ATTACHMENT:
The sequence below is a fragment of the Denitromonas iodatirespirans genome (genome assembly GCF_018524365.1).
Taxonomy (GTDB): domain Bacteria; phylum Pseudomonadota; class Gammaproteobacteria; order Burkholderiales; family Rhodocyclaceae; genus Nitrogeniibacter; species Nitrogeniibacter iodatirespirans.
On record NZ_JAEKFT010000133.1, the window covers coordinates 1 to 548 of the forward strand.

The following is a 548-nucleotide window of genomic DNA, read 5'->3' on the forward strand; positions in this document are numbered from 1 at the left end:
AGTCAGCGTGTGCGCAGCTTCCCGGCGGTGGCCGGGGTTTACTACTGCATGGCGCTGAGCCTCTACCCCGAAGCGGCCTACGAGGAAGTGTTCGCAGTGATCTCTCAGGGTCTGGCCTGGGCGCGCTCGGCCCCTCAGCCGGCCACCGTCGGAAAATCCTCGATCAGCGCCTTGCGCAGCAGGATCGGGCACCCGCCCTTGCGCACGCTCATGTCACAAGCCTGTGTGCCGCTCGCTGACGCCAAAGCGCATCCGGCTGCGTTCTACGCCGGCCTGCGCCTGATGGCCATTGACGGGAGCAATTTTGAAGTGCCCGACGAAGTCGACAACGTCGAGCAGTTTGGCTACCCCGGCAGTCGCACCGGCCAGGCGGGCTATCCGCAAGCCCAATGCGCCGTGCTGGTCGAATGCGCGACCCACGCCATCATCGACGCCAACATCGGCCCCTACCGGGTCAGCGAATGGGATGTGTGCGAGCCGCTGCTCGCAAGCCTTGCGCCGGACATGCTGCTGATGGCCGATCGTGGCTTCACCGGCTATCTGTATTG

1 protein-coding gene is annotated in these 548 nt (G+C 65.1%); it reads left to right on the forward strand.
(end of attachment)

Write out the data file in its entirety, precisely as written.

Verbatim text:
The sequence below is a fragment of the Denitromonas iodatirespirans genome (genome assembly GCF_018524365.1).
Taxonomy (GTDB): domain Bacteria; phylum Pseudomonadota; class Gammaproteobacteria; order Burkholderiales; family Rhodocyclaceae; genus Nitrogeniibacter; species Nitrogeniibacter iodatirespirans.
On record NZ_JAEKFT010000133.1, the window covers coordinates 1 to 548 of the forward strand.

The following is a 548-nucleotide window of genomic DNA, read 5'->3' on the forward strand; positions in this document are numbered from 1 at the left end:
AGTCAGCGTGTGCGCAGCTTCCCGGCGGTGGCCGGGGTTTACTACTGCATGGCGCTGAGCCTCTACCCCGAAGCGGCCTACGAGGAAGTGTTCGCAGTGATCTCTCAGGGTCTGGCCTGGGCGCGCTCGGCCCCTCAGCCGGCCACCGTCGGAAAATCCTCGATCAGCGCCTTGCGCAGCAGGATCGGGCACCCGCCCTTGCGCACGCTCATGTCACAAGCCTGTGTGCCGCTCGCTGACGCCAAAGCGCATCCGGCTGCGTTCTACGCCGGCCTGCGCCTGATGGCCATTGACGGGAGCAATTTTGAAGTGCCCGACGAAGTCGACAACGTCGAGCAGTTTGGCTACCCCGGCAGTCGCACCGGCCAGGCGGGCTATCCGCAAGCCCAATGCGCCGTGCTGGTCGAATGCGCGACCCACGCCATCATCGACGCCAACATCGGCCCCTACCGGGTCAGCGAATGGGATGTGTGCGAGCCGCTGCTCGCAAGCCTTGCGCCGGACATGCTGCTGATGGCCGATCGTGGCTTCACCGGCTATCTGTATTG

1 protein-coding gene is annotated in these 548 nt (G+C 65.1%); it reads left to right on the forward strand.